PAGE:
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    Which Temple?

    By Rt. Wor. Bro. Rabbi Dr Raymond Apple, AO RFD, Past Deputy Grand Master of the United Grand Lodge of New South Wales & the Australian Capital Territory.

    Depiction of the Second Temple in Jerusalem

    For the builders of the medieval period, the Jerusalem Temple, as the first great edifice built to the glory of God, was an inspiration as they worked on the great cathedrals. We take it for granted that the Temple they were thinking of was the First Temple, the sanctuary which King David had hoped to build but his son Solomon erected in his stead. But Solomon’s was not the only Temple in Jerusalem. The Royal Arch celebrates the Second Temple erected in 516 BCE by Zerubbavel – a more modest structure than its predecessor, even though the prophet Haggai had enthused that “the glory of the latter house will be greater than the former” (Hag. 2:9).

    The story of the Temples does not end there. There was a third Temple; the cruel monarch Herod tried to placate the Jews by rebuilding the sanctuary in much more ornate fashion, but to little avail. It did not improve his standing with his subjects, and before long the Romans destroyed it in the year 70 CE. Yet it must have been an impressive edifice. According to rabbinic hyperbole, “Whoever did not see Herod’s building never saw a beautiful building in his life” (Bava Batra 4a). In the following century the Roman emperor Hadrian had ideas of creating a pagan temple on the sacred site, which provoked the Jews to revolt. The Jewish leader, Bar Kochba, defiantly struck coins “for the building of the Temple”, but he, his forces and plans were defeated.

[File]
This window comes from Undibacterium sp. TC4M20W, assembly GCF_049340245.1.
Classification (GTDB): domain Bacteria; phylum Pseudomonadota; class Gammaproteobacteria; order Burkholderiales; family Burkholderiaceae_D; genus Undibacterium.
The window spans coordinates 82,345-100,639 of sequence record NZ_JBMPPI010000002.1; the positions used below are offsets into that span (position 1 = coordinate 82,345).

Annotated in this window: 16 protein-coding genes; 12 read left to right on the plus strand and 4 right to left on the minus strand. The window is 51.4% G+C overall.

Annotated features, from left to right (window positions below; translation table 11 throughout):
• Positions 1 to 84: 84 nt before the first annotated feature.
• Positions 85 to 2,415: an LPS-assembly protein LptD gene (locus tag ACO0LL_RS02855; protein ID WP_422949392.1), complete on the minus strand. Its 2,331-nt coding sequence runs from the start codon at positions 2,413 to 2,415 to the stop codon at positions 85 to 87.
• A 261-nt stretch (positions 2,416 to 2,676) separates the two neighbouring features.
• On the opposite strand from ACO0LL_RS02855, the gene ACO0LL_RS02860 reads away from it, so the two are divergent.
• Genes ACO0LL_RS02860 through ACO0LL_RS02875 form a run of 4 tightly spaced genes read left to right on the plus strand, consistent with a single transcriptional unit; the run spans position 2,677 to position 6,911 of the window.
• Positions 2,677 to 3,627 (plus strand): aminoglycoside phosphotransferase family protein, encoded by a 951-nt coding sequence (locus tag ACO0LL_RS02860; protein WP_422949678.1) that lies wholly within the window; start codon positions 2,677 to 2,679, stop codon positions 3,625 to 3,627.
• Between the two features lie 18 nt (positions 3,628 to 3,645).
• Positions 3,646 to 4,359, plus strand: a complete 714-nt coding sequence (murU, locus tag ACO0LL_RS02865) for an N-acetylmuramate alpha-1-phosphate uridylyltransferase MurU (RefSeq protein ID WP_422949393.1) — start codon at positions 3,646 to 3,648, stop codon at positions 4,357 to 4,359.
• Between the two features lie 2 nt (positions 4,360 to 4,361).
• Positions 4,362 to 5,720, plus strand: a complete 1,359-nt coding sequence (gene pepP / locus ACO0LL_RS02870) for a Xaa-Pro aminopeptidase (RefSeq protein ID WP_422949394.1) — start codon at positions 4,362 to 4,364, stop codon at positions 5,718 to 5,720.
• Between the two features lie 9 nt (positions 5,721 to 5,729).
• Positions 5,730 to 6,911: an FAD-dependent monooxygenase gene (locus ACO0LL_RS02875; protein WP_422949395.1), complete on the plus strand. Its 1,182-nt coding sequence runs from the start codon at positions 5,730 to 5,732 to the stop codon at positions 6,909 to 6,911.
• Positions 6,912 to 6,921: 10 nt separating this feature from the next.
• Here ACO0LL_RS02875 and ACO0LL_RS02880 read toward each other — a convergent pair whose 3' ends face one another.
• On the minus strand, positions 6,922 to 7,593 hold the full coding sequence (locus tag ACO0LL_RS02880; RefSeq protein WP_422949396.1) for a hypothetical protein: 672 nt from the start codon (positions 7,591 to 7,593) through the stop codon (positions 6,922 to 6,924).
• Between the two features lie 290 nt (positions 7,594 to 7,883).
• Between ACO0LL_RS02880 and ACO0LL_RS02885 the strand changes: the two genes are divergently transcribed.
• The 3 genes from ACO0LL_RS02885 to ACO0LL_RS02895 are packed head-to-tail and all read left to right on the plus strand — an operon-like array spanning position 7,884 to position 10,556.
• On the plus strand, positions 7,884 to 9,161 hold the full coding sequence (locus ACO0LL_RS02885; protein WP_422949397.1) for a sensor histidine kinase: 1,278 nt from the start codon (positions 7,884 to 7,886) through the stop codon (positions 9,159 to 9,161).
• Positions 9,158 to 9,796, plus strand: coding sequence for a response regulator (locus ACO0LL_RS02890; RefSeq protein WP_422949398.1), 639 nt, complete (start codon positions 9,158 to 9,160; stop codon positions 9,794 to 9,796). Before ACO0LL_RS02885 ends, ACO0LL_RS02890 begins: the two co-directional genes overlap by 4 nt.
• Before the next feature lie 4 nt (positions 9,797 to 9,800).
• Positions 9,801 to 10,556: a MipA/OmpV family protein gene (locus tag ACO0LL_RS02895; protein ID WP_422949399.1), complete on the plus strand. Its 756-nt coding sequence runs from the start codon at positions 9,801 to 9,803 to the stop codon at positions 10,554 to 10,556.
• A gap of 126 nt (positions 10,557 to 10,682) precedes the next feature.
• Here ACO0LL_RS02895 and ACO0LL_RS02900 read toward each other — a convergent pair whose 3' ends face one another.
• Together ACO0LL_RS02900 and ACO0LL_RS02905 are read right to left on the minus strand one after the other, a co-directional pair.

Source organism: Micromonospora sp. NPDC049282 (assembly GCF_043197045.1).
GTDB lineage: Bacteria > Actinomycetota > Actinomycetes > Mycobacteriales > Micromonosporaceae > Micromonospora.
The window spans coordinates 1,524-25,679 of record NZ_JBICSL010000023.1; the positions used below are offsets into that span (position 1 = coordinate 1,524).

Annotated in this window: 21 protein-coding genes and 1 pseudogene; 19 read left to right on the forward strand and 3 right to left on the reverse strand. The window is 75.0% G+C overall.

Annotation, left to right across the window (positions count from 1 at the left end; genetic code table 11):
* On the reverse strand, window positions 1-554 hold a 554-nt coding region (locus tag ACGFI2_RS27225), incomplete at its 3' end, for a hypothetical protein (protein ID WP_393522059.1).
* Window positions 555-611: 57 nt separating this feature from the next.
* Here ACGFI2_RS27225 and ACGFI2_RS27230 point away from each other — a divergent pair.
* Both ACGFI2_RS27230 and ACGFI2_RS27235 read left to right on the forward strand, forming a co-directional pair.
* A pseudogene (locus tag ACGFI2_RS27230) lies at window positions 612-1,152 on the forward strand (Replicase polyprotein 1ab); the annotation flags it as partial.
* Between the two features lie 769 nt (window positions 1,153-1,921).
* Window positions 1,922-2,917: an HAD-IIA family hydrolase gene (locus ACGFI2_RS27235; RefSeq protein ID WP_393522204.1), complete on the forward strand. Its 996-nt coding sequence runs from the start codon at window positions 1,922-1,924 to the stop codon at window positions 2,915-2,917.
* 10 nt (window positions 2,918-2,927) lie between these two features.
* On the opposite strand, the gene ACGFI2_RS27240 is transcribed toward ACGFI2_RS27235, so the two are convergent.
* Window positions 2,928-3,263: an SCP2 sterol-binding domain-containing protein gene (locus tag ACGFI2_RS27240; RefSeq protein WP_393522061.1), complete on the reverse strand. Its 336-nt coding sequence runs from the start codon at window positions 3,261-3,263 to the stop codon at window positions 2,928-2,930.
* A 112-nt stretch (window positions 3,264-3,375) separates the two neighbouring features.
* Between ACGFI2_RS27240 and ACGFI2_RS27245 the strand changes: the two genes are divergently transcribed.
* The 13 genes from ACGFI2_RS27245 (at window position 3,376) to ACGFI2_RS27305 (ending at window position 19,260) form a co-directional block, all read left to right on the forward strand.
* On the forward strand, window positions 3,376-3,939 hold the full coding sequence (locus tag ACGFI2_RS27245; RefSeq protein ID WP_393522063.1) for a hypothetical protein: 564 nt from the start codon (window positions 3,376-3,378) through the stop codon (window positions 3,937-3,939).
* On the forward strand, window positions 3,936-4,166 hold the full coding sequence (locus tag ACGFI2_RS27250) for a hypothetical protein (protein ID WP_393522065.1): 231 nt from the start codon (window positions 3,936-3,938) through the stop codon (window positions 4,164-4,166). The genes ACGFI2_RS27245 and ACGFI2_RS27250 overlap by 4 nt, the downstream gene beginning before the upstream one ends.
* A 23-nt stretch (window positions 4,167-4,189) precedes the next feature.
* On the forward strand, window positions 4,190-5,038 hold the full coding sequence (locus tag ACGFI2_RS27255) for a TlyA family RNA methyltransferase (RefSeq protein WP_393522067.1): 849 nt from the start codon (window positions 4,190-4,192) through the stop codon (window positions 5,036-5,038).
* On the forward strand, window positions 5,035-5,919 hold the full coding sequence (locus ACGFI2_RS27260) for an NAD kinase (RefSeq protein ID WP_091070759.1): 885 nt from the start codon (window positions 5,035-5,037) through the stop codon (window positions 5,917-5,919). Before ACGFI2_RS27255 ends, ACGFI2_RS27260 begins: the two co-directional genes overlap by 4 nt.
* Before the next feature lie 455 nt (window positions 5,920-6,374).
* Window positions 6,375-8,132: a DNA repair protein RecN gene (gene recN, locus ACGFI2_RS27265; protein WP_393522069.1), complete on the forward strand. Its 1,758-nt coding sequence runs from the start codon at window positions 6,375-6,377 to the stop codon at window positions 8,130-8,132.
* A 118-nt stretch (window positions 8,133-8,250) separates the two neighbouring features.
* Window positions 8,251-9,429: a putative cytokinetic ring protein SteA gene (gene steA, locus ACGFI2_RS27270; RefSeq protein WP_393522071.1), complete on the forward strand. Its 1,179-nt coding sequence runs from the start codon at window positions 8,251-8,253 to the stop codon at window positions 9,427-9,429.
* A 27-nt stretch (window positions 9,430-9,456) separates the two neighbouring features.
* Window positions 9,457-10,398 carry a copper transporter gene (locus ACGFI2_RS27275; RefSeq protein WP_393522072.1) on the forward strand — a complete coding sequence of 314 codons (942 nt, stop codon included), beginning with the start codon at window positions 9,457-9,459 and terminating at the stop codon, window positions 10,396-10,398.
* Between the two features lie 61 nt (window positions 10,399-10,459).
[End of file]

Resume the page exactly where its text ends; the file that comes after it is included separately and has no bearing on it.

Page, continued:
As Christianity spread and the Roman Empire became Christianised under Constantine, a further bizarre chapter opened. The emperor Julian – “The Apostate” – was a pagan opponent of Christianity. Believing that his sun-god Phoebus was a universal god and more or less the same as the Jewish Deity, he convinced himself that he could counter the Christian belief in Jesus’ prophecy that the site would remain in ruins and that he could gain support from the Jews if he built a Temple in Jerusalem. The project, spearheaded in 363 CE by one Alypius of Antioch, began but was never completed.

    Gibbon’s “Decline and Fall of the Roman Empire” says that the Jews gave money and many came to Jerusalem to show their support, but it is more likely that the Jewish Diaspora showed more suspicion than interest. The building works were abandoned, probably because of bursting balls of fire. Julian was wounded in a campaign in Mesopotamia and may have been assassinated by one of his own officers.

    By the Middle Ages, the Temple was merely a memory. Christian masons believed that the lack of a physical Temple was compensated on a spiritual level. Still, it gave them enhanced pride in their own craftsmanship to hope that their work would be worthy of the Temple. Temple symbolism carried over into speculative Freemasonry; one outcome was the practice of calling Masonic meeting-places Temples, though this gave the impression that the craft was a rival religion with its own houses of worship. To allay criticisms, Masons today prefer to call their meeting places Masonic centres.

    Christians continue to attach little significance to building a Temple in the earthly Jerusalem. Jews, on the other hand, continue to believe that in the days of the Messiah, a new Temple will arise.

    For more articles on Freemasonic issues by Rt. Wor. Bro. Rabbi Dr Raymond Apple, AO RFD, visit his Freemasonry webpage.

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